DISCOVERIES | RECORDINGS REVIEWED STRINGS ATTACHED TERRY ROBBINS Violinists Gwen Hoebig and Karl Stobbe have been sitting together on the front desk of the Winnipeg Symphony Orchestra for 20 years, and have been playing duets together for almost that long. A staple of their repertoire, the Six Sonatas for Two Violins by Jean-Marie Leclair is featured on a new CD from Analekta (AN 2 8786 analekta.com). Leclair (1697-1764) was considered the father of French violin playing, merging the Italian influence he picked up while working for the ballet in Turin in his 20s with the French dance forms. These Op.3 Duos are known for their difficulty, but despite the need for technical mastery and virtuosity are never merely brilliant show pieces but works full of elegance and reserve, and of “lilting pastorals, graceful sarabandes and fiery jigs.” Hoebig and Stobbe have technical mastery to spare, with a bright, clear sound and beautifully clean playing. The first and second violin parts are equally important here, with constant interplay and textural depth, and it’s virtually impossible to tell them apart. Leclair had what the publicity release calls a tumultuous life, and was stabbed to death in front of the house he owned in a rather seedy area of Paris, possibly at the instigation of his former wife, who had been left penniless upon their divorce and who inherited his house and possessions, or by his nephew, an aspiring violinist angered at Leclair’s refusal to help advance his career. In the booklet notes Stobbe suggests that the nature of the duos – “the intimacy of two violins working together through tribulations and trials, romance, and violence” – may well reflect the circumstances of Leclair’s life, giving the performers a good starting point to explore the music’s character. His hope that these performances go beyond the technical challenges to give a sense of the man who created them is more than fulfilled in an outstanding CD. Violinist Isabelle Faust and harpsichordist Kristian Bezuidenhout are in outstanding form in a 2CD set of J.S. Bach: Sonatas for Violin & Harpsichord (harmonia mundi 90225657). These six works BWV 1014-1019 probably date from the Cöthen period of 1717-23, but Bach apparently continued to revisit and revise them throughout his life, suggesting that they were works that meant a great deal to him. From a historical perspective they form a crucial link between the Baroque trio sonata and the violin and piano sonatas of the Classical and Romantic periods, Bach treating the left and right hand keyboard parts as bass line and melodic voice respectively, with the violin interacting primarily with the melodic voice. The performances here are quite superb, with a lovely balance between the instruments and a striking warmth and clarity. In his perceptive booklet notes Bezuidenhout offers the suggestion that the acquisition of a new double-manual harpsichord by Michael Mietke of Berlin at Cöthen in 1719 may well have provided the inspiration for Bach’s sudden keyboard innovations; there seem to be no other sources for this sudden departure from the standard trio sonata form. The harpsichord used here, courtesy of Trevor Pinnock, is a modern John Phillips instrument modelled after a 1722 harpsichord by Johann Heinrich Grabner. Bezuidenhout notes that the sound “is both full… and wonderfully articulate,” the clarity between the registers ideal for the three-voice counterpoint so much at the heart of these sonatas. Faust plays a 1658 Jacob Stainer violin, which Bezuidenhout notes has the “necessary brilliance... but also a certain warmth and darkness of tone that is ideally suited to the more melancholy moments.” All in all, it’s a wonderful set. I didn’t know the playing of Tomas Cotik before last month’s outstanding Piazzolla Legacy CD, but his latest release, a simply beautiful 4CD set of the Complete Mozart 16 Sonatas for Violin and Piano with his regular partner Tao Lin (Centaur CRC 3619/20/21/22 centaurrecords.com), leaves me in no doubt as to what I must have been missing. This set – Cotik’s 14th issue – does not include the “juvenile” sonatas for keyboard and violin from 1763-66, where the violin rarely does little more than conform to the keyboard right hand, but presents the 16 sonatas written in the period 1778-88: the six sonatas K301- 306 published in Paris in late 1778 and known as the Kurfürstin or Palatine Sonatas; the six sonatas K296 and K376-380 published by Artaria in Vienna in late 1781 and dedicated to Mozart’s pupil Josepha Aurnhammer; and the later Viennese sonatas K454 (1784), K481 (1785), K526 (1787) and K547 (1788). In the accompanying publicity material, Cotik describes the lengths to which he and Lin had to go to reduce and eliminate the extraneous noises from the Fort Lauderdale church they had chosen as the recording venue. The resulting full-movement takes more than justify their efforts: the sound quality and balance are excellent, with the violin never too far forward but never overshadowed by the piano either. Both performers play with a resonant, clear and warm tone, and dynamics, phrasing and tempi are all perfectly judged. Cotik readily admits to having always loved Mozart’s music, and calls his recordings of these sonatas a milestone in his musical life. It’s a sentiment that is clearly evident in every single track of this exemplary set. This really has been a tremendous month for violin CDs. The American violinist Rachel Barton Pine marks her 36th recording and her fourth album for the Avie label with the Elgar and Bruch Violin Concertos, with the BBC Symphony Orchestra conducted by Andrew Litton (AV2375 avie-records.com). Pine calls the project an “indulgence in Romanticism,” being the first time that the shortest of the regular repertoire Romantic concertos – the Bruch Violin Concerto No.1 in G Minor Op.26 – has been recorded together with the longest – Elgar’s Violin Concerto in B Minor Op.61. Although they have little in common from a historical perspective, Pine has long thought of them together because each work reminds her of the warm, rich and soulful sound she looks for in the other. The Bruch was the first Romantic concerto that Pine learned (at the age of eight!) and the Elgar was one of the last, its highly A NOTE FROM THE EDITOR We welcome your feedback and invite submissions. CDs and comments should be sent to: DISCoveries, WholeNote Media Inc., The Centre for Social Innovation, 503 – 720 Bathurst St. Toronto ON M5S 2R4. We also encourage you to visit our website, thewholenote.com, where you can find enhanced reviews in the Listening Room with audio samples, upcoming performance details and direct links to performers, composers and record labels. David Olds, DISCoveries Editor discoveries@thewholenote.com thewholenote.com March 2018 | 69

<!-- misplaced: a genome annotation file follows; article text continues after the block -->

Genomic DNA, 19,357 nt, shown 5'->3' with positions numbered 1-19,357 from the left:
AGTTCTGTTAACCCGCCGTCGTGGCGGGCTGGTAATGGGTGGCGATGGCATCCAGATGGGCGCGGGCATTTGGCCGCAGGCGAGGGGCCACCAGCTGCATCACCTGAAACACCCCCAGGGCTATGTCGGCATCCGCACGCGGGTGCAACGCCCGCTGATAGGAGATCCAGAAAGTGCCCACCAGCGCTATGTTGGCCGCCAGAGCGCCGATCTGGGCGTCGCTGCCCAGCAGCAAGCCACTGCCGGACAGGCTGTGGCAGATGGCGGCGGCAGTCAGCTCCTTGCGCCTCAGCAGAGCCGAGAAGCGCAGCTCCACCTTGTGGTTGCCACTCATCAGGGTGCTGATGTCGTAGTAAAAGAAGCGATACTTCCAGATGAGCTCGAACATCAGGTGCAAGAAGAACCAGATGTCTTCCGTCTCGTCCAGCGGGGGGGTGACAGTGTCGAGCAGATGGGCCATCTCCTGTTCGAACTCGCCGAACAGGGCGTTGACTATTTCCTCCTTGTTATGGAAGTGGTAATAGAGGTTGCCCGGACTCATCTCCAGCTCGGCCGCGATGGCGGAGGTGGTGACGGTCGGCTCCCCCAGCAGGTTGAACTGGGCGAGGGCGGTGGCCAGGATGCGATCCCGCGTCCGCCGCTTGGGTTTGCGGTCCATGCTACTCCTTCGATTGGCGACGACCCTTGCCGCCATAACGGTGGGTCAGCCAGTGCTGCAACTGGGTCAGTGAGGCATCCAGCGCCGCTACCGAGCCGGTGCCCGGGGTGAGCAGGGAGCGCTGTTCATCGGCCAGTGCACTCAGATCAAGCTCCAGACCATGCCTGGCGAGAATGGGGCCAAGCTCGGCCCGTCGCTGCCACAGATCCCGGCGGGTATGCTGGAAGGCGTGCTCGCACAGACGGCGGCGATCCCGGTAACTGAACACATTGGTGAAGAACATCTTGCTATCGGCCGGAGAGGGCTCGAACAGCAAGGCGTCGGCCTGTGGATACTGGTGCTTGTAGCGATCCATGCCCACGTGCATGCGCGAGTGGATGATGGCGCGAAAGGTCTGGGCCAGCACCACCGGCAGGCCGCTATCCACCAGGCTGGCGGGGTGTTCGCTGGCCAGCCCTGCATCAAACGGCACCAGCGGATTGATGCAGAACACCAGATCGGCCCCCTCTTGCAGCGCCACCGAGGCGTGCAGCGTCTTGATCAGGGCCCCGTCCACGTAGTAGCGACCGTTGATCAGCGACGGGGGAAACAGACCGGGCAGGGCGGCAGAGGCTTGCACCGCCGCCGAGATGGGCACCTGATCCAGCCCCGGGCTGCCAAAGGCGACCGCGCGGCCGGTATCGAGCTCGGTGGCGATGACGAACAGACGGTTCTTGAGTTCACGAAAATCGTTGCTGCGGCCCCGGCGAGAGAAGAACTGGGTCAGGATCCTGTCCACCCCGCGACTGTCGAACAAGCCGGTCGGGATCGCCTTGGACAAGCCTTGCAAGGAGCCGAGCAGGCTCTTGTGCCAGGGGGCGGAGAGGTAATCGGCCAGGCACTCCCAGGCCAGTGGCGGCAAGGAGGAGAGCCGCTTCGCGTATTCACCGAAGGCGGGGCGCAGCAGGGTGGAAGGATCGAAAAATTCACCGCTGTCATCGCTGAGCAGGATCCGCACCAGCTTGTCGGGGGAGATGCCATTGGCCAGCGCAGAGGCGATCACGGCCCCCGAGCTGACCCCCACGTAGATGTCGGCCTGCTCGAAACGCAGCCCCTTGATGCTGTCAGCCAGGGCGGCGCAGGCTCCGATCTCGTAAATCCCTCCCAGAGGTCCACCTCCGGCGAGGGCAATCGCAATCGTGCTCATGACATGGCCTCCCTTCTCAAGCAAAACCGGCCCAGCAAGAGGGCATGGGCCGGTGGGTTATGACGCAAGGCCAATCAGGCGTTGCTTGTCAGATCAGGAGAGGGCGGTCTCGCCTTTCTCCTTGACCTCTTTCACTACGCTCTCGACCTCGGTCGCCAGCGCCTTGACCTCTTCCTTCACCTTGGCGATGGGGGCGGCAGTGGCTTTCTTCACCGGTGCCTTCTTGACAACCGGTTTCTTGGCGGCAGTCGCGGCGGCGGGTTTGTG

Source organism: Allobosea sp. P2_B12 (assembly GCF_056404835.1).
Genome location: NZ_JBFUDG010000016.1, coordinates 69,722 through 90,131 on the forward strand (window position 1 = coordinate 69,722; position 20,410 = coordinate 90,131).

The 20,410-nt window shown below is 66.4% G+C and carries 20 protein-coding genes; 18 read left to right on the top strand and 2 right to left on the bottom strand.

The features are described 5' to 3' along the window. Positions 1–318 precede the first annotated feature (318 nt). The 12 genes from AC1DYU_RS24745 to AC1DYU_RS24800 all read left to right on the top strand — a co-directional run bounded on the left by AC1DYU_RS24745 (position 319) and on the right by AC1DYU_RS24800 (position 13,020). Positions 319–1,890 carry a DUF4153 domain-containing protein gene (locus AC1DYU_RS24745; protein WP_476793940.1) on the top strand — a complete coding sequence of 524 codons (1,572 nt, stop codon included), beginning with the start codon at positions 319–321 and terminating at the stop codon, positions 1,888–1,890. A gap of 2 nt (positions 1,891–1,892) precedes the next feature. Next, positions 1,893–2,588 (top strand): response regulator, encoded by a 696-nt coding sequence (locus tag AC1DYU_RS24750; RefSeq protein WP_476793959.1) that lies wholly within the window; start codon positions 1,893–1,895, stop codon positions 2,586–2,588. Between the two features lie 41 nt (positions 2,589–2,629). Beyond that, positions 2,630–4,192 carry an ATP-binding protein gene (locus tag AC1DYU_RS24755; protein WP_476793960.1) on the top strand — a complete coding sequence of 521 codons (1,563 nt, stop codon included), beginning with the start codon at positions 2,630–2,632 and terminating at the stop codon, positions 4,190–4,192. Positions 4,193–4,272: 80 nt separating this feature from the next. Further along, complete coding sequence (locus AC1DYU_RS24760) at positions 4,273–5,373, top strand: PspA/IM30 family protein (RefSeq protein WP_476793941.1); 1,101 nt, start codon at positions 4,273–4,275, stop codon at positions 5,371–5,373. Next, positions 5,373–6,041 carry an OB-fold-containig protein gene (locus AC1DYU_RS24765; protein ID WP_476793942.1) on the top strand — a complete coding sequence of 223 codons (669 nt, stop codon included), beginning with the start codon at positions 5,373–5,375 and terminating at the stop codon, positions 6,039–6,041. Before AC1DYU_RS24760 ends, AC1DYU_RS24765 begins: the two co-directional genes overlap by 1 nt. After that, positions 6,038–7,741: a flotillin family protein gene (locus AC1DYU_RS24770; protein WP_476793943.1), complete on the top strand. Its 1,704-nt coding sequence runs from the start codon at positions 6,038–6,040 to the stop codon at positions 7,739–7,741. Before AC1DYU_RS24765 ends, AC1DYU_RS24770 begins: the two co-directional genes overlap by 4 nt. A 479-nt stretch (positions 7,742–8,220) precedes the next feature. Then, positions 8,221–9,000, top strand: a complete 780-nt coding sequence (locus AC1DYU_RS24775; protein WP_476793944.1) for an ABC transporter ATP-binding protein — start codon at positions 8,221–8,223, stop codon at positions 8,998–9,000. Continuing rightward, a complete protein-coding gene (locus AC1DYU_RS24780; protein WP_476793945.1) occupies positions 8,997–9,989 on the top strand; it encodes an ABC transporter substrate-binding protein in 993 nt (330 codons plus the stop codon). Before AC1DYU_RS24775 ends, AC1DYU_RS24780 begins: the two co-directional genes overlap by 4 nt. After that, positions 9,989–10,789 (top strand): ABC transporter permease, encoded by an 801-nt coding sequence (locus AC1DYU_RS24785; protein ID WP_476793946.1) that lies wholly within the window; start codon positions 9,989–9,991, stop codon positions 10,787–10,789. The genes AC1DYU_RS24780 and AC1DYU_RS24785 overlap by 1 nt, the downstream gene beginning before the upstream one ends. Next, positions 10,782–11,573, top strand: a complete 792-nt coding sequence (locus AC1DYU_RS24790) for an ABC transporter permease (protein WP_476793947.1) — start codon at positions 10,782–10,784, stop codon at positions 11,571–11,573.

Volumes 21-25 (2015-2019)

Volume 25 Issue 4 - December 2019 / January 2020
Volume 25 Issue 2 - October 2019
Volume 25 Issue 1 - September 2019
Volume 24 Issue 8 - May 2019
Volume 24 Issue 7 - April 2019
Volume 24 Issue 6 - March 2019
Volume 24 Issue 5 - February 2019
Volume 24 Issue 4 - December 2018 / January 2019
Volume 24 Issue 3 - November 2018
Volume 24 Issue 2 - October 2018
Volume 24 Issue 1 - September 2018
Volume 23 Issue 9 - June / July / August 2018
Volume 23 Issue 8 - May 2018
Volume 23 Issue 7 - April 2018
Volume 23 Issue 6 - March 2018
Volume 23 Issue 4 - December 2017 / January 2018
Volume 23 Issue 3 - November 2017
Volume 23 Issue 2 - October 2017
Volume 23 Issue 1 - September 2017
Volume 22 Issue 9 - Summer 2017
Volume 22 Issue 8 - May 2017
Volume 22 Issue 7 - April 2017
Volume 22 Issue 6 - March 2017
Volume 22 Issue 5 - February 2017
Volume 22 Issue 4 - December 2016/January 2017
Volume 22 Issue 2 - October 2016
Volume 22 Issue 1 - September 2016
Volume 21 Issue 9 - Summer 2016
Volume 21 Issue 8 - May 2016
Volume 21 Issue 6 - March 2016
Volume 21 Issue 5 - February 2016
Volume 21 Issue 4 - December 2015/January 2016
Volume 21 Issue 3 - November 2015
Volume 21 Issue 2 - October 2015
Volume 21 Issue 1 - September 2015